Thursday, March 29

Fifties nostalgia

After reading Bill Bryson’s book entitled “Thunderbolt Kid” about his boyhood experiences growing up in the USA, I was reminded of my own childhood experiences. I grew up in the picturesque small dairy farming town of Kyogle situated on the NSW side of the border with Queensland. The back fence was all that separated our house from fields of grazing cattle and the river; an endless source of entertainment and excitement for me. I was scarcely ever indoors, coming in only to listen with bated breath to the daily radio broadcast of “The Search for the Golden Boomerang” and other popular radio serials broadcast then. Radio, books, comics, making sling shots, bows and arrows, climbing trees or exploring the river banks kept us actively interested, I can never recall feeling bored. In later life when I watched the same radio script on TV I was sorely disappointed, actors and sets seemed surprisingly insipid and imprisoned on the tiny screen.

I loved the weekly visit to the movies. Afterwards we feasted on chips, smothered in salt and dripping with fat, wrapped up unceremoniously in old newspapers- mana from heaven to me. When I returned home it was time to re enact the scenes, embellishing the story line to make it more exciting whilst playing in the bush outside.

Supermarket shopping didn’t exist but there was a constant stream of merchants and visitors to our house, the milkman at first light filling your jug with fresh milk and cream, a baker carrying his basket under his arm of freshly baked bread exuding its enticing aroma, the postman’s shrill whistle, ice from an ice cart for your ice chest, an insurance man collecting the premiums and an occasional salesperson perhaps selling encyclopaedias.

Each week the faithful ‘Dunny man” had to carefully exchange your full dunny for an empty one which was an operation that required a combination of brute strength (as they were rather heavy when full) and skill to ensure you didn’t spill any of the contents out while lifting on to the truck. The contents were respectively referred to as “Night Soil”.

My best pal conveniently lived next door; he was several years older and the wrestling champion of the local neighbourhood. I soon leant that I was not going to be strangled and die when he engaged me in wrestling contests on our front lawn, surviving his favourite head locks. There seemed no point in complaining since my parents seemed totally disinterested in my dire predicament. The wrestling experience turned out to be invaluable when I went off to school, when dealing with an older school bully. He launched his attack on me on the way home; as he had promised and I thought, I was a goner but I would do my best. To my surprise and the small crowd gathered around to watch (fights were usually premeditated which gave everyone the chance to come along and watch) I managed to get a decent head lock on him and wrestled him to the ground. To my astonishment and relief it was soon over; as he heeded the chant of the crowd. He’s got you!! , He’s got you!! Give-up, Give Up!!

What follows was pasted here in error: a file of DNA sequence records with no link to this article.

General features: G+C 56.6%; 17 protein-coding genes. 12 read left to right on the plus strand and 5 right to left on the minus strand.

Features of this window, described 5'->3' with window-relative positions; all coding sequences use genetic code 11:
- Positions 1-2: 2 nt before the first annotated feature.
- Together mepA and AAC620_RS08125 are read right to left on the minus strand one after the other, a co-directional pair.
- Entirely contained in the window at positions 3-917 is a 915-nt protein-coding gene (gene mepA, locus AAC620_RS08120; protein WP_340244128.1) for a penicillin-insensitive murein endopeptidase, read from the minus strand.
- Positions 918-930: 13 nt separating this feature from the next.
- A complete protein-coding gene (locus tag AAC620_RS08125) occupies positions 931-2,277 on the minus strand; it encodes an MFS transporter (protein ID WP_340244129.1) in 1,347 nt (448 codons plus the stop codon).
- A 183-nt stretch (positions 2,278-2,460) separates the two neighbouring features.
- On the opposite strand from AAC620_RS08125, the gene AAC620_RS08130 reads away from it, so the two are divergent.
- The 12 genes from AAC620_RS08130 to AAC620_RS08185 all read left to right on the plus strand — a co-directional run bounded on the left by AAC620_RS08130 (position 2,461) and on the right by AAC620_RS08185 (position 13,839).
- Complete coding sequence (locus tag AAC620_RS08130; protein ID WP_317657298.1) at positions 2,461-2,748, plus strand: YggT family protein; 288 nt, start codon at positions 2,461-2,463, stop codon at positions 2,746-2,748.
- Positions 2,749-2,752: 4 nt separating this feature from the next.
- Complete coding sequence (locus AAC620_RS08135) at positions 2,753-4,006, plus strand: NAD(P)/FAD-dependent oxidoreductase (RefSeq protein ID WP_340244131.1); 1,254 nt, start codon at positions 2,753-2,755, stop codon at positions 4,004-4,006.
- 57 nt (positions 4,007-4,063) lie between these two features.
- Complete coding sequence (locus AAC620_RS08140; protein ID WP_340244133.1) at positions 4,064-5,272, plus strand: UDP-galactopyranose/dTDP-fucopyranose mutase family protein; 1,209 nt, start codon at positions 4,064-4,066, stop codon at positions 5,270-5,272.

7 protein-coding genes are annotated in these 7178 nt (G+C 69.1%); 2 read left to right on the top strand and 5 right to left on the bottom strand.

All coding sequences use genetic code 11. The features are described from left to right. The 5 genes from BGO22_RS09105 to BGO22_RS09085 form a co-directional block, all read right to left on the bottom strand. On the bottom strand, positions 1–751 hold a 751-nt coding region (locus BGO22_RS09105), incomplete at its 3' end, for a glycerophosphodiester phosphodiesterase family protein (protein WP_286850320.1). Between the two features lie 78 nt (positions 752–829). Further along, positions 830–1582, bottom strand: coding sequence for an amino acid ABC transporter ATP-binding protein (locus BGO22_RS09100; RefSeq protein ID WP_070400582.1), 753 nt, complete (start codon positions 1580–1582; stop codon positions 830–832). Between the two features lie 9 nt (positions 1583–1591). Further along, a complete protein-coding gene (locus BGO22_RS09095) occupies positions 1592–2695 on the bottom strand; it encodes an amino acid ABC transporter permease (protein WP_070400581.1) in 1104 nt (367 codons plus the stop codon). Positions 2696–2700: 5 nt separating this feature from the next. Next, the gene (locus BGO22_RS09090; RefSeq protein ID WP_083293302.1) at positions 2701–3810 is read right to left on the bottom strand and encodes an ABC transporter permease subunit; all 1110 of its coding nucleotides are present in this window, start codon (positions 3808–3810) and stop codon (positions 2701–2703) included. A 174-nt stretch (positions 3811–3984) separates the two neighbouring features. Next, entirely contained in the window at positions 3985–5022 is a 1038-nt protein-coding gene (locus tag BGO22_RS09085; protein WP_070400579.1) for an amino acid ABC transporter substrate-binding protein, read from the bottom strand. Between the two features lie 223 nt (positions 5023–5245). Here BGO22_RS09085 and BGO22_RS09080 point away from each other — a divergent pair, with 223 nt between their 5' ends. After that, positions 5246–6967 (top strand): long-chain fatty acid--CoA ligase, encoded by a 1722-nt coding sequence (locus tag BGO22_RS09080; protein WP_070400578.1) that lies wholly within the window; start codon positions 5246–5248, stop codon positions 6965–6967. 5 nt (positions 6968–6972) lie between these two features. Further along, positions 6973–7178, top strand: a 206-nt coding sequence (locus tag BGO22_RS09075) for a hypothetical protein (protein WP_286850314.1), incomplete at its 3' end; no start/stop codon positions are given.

Christmas time was always an exciting time and receiving a Bike for a Christmas present eclipsed all known joyous experiences in my life up to that point in time. My parents sensing my excitement had laid a string throughout all of the rooms of the house and back down the stairs to be attached to the bike situated on the front lawn. Christmas morning at first light they invited me to follow the string and see what was on the end of it. Needing no encouragement I tore through the house and in a state of heightened excitement finally surveyed a wondrous bike. It was the singular most exciting thing in my life. I immediately hopped on and cycled away. It didn’t matter a fig to me that it was an old bike, painted and spruced up with a false “Malvern Star” sticker on it, it was simply the best thing that could have ever happened and I was far too excited and happy to notice or bother. It was only in later life when I recalled the details in my mind I could see the bubbly paint work, to cover the rust and the shiny bell on an old frame. Freedom is an elusive state but I never felt as carefree as riding that bicycle around in the country.

Australia in the fifties was very conservative, fiercely loyal to the Queen under the guiding hand of Prime Minister Robert Menzies. During Queen Elizabeth’s Coronation we all made up scrap books as school projects. When she visited Australia no one really knew why we should all be excited, it was as if we were all swept along with this national bout of infectious enthusiasm and delight for the Queen. The cheers of the schoolchildren echoed everywhere as the Queen was greeted with unanimous delight.

During this time there was migration under the white Australia policy where assimilation was the norm. Immigrants were expected to abandon their cultures and languages, to quickly assimilate into the mainstream of the Australian way of life as distinct from the present day concept of multiculturalism. Multiculturalism is an acknowledgment of our differences, diversity celebrated together under the core values and institutions that bind us. Those immigrants then traditionally worked in the factories and where labor was scarce. Many set up innovative businesses and went on to become captains of present day industry. Migration changed the shape and feel of Australia by introducing other cultures and interests to help form an integral part of who we are to day. Australia has been enriched by their efforts. We are a multilingual. Multicultural society doing business with the entire world and no longer tied to England. Capital cities are centers of diversity, engaging in new ideas, and evolving as we speak.

This prosperity has not been shared equally; it has come at the expense of the traditional custodians of the land, our Aborigines. Aborigines are very forgiving people; all most ask is to say sorry about past atrocities and injustices. When I was growing up in the fifties I was blissfully unaware of the injustices, but I had no trouble in saying “sorry” just as I do now, “Sorry”.